Geese Euthanized in Brooklyn
CNN reports this week that officials in New York have been euthanizing geese near airports because the birds present an “aviation risk”. The state has been killing geese in an attempt to reduce their numbers near NYC airports after geese forced US Airways flight 1549 to make an emergency landing in the Hudson River in January of last year.
It is typical of humanity’s dealings with animals that whenever an animal presents an inconvenience to our way of life, our first reaction is to have them killed. We regard animal life as so expendable, so void of moral concern, that we don’t even wait until an animal presents a real threat to the necessities of our existence before we start killing them en masse. Nor do we even consider other alternatives to killing them. In fact we don’t even consider whether mass killings will even solve the problem. Humans treat killing animals as the first option on the table for solving whatever the problem is. We start killing animals, and then only if that doesn’t work, do we start to consider other solutions.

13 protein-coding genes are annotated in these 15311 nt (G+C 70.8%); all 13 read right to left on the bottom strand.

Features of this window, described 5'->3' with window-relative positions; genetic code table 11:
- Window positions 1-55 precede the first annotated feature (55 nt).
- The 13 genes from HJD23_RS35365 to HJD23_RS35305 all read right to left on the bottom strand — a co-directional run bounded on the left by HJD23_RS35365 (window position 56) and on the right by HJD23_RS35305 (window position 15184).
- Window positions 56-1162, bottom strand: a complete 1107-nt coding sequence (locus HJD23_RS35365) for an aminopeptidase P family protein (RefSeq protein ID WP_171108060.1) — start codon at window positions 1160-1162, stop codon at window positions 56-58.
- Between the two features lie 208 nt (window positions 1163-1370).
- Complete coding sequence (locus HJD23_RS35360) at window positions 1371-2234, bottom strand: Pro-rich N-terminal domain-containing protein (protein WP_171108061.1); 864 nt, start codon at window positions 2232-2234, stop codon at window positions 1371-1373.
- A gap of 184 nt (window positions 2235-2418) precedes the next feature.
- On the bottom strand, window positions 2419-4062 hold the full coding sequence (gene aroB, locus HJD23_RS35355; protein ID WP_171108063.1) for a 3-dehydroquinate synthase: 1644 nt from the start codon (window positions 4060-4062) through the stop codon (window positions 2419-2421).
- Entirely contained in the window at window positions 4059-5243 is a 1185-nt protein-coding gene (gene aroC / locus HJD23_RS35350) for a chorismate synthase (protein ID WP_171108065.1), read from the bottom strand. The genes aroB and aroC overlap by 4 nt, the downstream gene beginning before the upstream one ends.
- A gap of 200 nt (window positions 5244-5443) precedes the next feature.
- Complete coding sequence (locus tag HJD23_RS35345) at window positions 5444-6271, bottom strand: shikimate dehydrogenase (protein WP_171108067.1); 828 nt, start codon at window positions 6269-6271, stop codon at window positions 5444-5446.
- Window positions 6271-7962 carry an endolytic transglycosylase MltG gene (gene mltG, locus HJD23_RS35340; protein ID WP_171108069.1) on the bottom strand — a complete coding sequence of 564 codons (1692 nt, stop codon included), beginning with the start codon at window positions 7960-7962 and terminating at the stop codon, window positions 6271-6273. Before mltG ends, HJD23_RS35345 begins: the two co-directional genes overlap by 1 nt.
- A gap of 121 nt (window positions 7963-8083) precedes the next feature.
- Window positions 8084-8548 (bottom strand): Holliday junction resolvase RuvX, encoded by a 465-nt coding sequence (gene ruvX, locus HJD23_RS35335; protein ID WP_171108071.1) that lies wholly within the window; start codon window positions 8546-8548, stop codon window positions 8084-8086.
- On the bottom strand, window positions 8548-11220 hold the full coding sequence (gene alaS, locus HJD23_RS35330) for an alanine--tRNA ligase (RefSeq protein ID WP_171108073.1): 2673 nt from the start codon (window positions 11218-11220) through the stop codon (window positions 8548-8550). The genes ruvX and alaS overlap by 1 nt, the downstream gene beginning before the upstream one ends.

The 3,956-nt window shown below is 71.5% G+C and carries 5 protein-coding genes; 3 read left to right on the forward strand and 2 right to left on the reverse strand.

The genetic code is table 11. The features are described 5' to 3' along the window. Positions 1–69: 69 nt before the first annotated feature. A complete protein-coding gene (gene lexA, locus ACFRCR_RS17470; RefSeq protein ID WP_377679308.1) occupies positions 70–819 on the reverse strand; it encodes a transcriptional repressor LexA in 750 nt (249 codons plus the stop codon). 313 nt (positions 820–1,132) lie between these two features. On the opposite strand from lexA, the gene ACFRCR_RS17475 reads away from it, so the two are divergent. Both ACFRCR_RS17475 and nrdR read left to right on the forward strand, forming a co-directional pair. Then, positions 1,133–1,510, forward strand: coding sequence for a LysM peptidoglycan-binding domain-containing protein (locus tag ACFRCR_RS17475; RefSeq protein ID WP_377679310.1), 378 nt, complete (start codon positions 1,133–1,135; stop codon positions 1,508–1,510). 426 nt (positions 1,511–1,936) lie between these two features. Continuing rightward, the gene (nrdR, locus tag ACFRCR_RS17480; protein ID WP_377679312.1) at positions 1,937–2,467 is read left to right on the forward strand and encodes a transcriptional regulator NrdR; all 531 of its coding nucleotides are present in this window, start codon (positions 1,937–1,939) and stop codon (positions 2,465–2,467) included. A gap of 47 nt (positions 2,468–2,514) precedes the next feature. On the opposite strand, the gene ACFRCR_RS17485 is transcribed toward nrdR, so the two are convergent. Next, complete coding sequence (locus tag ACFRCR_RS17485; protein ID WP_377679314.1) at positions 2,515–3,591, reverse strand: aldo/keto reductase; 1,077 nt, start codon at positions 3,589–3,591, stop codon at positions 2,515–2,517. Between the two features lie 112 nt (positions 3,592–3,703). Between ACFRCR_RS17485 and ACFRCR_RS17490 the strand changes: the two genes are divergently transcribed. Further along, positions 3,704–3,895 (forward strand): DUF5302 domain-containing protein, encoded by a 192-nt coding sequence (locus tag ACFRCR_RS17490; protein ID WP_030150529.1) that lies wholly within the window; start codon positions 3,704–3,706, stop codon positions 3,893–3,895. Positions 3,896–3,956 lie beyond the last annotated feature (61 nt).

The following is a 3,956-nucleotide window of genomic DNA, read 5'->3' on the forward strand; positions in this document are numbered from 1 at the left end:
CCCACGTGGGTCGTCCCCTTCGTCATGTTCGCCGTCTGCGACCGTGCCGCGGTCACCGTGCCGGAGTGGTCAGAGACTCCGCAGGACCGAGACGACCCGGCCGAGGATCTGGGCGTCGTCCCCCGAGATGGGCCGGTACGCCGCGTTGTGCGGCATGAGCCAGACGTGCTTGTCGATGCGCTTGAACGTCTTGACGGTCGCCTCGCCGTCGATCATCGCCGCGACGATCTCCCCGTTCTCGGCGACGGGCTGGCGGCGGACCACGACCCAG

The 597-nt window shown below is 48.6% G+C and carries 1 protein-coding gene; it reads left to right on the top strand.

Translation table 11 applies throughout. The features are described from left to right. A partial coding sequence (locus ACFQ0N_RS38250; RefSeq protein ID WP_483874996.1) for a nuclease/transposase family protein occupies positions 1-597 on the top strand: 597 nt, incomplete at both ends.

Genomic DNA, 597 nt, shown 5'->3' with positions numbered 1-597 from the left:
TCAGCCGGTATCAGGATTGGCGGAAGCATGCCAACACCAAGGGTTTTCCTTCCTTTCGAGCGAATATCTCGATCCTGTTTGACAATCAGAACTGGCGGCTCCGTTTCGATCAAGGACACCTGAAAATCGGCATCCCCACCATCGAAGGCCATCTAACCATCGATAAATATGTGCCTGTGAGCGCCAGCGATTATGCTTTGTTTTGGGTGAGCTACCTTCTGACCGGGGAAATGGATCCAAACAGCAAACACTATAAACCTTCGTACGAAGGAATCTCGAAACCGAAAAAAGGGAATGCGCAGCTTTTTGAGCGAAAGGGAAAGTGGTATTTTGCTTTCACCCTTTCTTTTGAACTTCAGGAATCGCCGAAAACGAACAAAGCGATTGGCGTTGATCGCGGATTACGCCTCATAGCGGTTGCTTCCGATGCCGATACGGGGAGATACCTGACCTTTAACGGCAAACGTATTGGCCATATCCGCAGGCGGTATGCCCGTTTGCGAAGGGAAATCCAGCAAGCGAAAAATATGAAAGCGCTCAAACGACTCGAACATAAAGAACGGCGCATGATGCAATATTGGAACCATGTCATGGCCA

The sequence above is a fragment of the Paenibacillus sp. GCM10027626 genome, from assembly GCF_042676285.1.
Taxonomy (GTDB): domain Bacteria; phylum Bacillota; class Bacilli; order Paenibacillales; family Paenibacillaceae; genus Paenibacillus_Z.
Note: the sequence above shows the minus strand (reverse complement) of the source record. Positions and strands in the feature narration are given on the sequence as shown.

The most recent geese killed were residing in Brooklyn’s Prospect Park, which just barely falls within the expanded radius from the airports in which geese are to be killed. The geese were molting and unable to fly, which made it fairly easy to round them up in cages and kill them with carbon dioxide. They were then bagged and thrown into a landfill, according to CNN.
Bagged and thrown into a landfill.
There are lots of problems with this proposed “solution” to the goose problem. The first and most obvious one is a common sense issue: the goose population is skyrocketing at such a rate that these tactics aren’t going to be effective. Any geese they kill in Prospect Park will be replaced by other geese who move in to fill the empty territory and make use of the resources there.
The second problem with this tactic is that hundreds of living, sentient beings are being murdered so they don’t potentially interfere with tourism and air travel.
The issue has never been, and never will be, trading the lives of geese for the lives of people. Killing the geese doesn’t save lives, and leaving the geese where they are doesn’t kill people. The issue is whether people care enough about the lives of innocent animals to try out non-lethal solutions. Or are we just going to continue slaughtering animals by the hundreds because we’re too lazy to find a solution that works and doesn’t involve killing?